Life’s been crazy, lately. I’d blame the war, but it was crazy before the war, and that’s been on for at least two years now. Asking “what the hell happened?” is a game my brain likes to play just to hurt me, but I haven’t got the energy for it tonight. Still, there was a time, not so long ago, when I was at least an OK-looking guy. I wasn’t having chamber maids calling me “dreamy”, maybe, but looking in the mirror didn’t make me wince.

It’s not the job--or at least, it never used to be. Striking down an avatar of the Crawling Ones, or even a trumped-up drug lord with delusions of adequacy... you feel righteous. Burning the corpses of kids who’d just died in the name of a ridiculous war that we deserve to lose?

Not so much.

Maybe it is the job. Nobody ever said being a justicar of the Divine Will would be easy.

Crazy night!” tries the cabbie. He’s got an accent that I mark as probably River District... he’s one hundred percent Noldonite, that’s for sure.

You have no idea,” I grimace. I’m not really looking to get sucked into a conversation, here... but I probably don’t have any choice, knowing Noldon cabbies, and maybe a little human contact wouldn’t automatically end in tragedy.

Yeah, I saw you, and I said to myself, ‘Self, are you gonna let that poor guy get picked up by the Lightning Rods for a Decency Violation? That’d just be wrong.’ Hard to argue with that kinda logic.” He grins at me. “So here you are.”

I smile back, meaning it. “I appreciate it. A run-in with the coppers is the last thing I want tonight, I promise you.”

You get caught in one of them fires, burning ship and whatsit?” he asks, falling into cadence. It doesn’t matter what I say; he’ll just riff off of it and keep me talking for the ten or so minutes it’ll take to get us to the Fringe.

Nah,” I say, forcing myself to look at least a little bit relaxed, “I caused them.”

Oh, really?” he says. “I had an uncle, liked to start fires. Real quiet guy, but man, you just never know, eh?”

You sure don’t.”

You ever heard of a place called the Mitterheim Academy for Studious Youth?” he continues, not missing a beat.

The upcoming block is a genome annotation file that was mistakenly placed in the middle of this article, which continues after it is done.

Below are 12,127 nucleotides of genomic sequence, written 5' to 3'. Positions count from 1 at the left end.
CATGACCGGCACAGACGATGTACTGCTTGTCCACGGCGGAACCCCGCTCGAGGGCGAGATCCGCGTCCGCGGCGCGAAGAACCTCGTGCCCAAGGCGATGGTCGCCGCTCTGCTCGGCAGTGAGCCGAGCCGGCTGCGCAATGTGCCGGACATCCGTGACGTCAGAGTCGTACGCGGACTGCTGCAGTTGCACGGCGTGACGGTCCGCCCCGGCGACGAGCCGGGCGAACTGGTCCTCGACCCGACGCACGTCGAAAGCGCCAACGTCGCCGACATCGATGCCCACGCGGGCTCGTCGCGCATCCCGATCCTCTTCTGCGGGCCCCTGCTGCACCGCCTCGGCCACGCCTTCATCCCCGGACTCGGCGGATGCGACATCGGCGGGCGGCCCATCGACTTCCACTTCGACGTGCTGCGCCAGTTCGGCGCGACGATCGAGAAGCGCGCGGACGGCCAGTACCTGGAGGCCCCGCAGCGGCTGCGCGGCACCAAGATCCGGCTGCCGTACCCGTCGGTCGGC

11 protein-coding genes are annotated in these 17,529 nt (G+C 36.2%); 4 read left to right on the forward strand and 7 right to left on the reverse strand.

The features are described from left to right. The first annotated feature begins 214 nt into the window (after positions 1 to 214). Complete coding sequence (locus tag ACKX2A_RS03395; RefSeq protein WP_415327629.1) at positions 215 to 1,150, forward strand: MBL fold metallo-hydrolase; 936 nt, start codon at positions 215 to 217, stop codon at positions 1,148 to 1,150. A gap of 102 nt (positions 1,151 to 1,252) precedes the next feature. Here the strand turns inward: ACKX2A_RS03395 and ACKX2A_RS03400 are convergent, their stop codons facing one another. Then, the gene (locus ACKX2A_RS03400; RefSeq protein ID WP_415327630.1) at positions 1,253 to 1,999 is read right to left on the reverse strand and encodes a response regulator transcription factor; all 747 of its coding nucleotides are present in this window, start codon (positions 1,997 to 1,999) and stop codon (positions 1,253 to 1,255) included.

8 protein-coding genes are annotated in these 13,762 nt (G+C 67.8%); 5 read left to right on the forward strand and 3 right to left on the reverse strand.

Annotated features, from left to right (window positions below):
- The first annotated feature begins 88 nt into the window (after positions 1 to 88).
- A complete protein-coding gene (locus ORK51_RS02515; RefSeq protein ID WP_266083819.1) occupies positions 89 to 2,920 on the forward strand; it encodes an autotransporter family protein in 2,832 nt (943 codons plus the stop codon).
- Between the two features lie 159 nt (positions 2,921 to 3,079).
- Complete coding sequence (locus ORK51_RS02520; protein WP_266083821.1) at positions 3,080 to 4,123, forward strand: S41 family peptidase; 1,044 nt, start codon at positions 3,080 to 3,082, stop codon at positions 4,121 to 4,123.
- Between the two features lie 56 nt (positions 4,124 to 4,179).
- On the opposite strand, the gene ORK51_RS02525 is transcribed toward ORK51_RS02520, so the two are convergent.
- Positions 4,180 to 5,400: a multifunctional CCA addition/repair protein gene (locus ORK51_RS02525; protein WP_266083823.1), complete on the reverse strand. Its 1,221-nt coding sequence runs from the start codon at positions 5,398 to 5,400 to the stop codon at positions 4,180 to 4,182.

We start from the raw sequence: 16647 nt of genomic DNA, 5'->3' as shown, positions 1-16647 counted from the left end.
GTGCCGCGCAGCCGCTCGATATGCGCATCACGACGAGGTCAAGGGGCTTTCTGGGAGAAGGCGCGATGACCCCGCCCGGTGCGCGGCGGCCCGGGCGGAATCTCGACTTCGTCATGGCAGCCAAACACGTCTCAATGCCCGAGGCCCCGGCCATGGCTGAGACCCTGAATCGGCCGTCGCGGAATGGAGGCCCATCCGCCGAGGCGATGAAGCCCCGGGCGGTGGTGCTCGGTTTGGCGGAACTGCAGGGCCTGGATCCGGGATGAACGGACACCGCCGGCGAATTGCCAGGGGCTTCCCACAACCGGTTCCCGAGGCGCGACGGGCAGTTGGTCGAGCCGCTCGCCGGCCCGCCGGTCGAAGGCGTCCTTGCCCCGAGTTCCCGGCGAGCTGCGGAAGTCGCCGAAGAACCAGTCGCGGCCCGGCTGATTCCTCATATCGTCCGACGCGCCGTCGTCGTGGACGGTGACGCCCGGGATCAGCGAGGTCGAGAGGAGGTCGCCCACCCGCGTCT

Mitter--are you telling me your uncle was Crazy Rastick?” This does perk me up. “The Alchemicals lector who burned the place to a matchstick?”

Yeah, totally--though we don’t call him that in the family! How’d you know Len?” In his mirror, the cabbie gives me another cautious look. Friends of Crazy Rastick probably weren’t the kind of people you’d wish were in the back of your cab.

Scholarship boy. Class of ‘twenty-six,” I grin, and watch the tension ebb out of his shoulders. “That was my third year.” I laugh. “I was in Thaumaturgical Engineering, and I’d just managed to get the sprocket off of the hex wheel I’d been taking apart.”

Ooh,” he winces. “Bad timing.”

Bad timing, nothing! I looked up for half a second and my not-so-stiff-upper-lip-after-all lab partner dropped the containment chant. That bastard wheel went caroming straight out of the classroom and down the hall! Last I could tell, it was headed towards the Parazoology Lab.”

He’s nodding his head, slowly but picking up steam. “The coppers said that a bunch of salamanders got loose, but they didn’t know how. Probably coulda contained the mess, except there were a bunch of lizards running around breathing fire all over.” It’s his turn to laugh. “Maybe they shoulda locked you up, and not my Uncle Len!”

He did start it,” I point out. “It was that crazy laugh of his as he went running down the hallway that distracted me in the first place.”

Eh, I never liked Len that much, anyways. He always thought he was just a little too clever.” He stops himself just a second too late. “Er, beggin’ your pardon, sir.”

I snort, and wave him off. “Look at me; how do you think my fancy education wound up for me? Half-naked in the back of a cab, covered in squid guts, hoping like hell a crazy old bastard who hung out with my dad will stitch up my innards because I’m too full of myself to go asking for--ah, never mind; it didn’t work out is all I’m saying.”

I clam up for a minute, fuming at myself and gritting my teeth as something clenches again inside me. Bizarrely, he doesn’t fill the silence, and I stare out the window into the rain.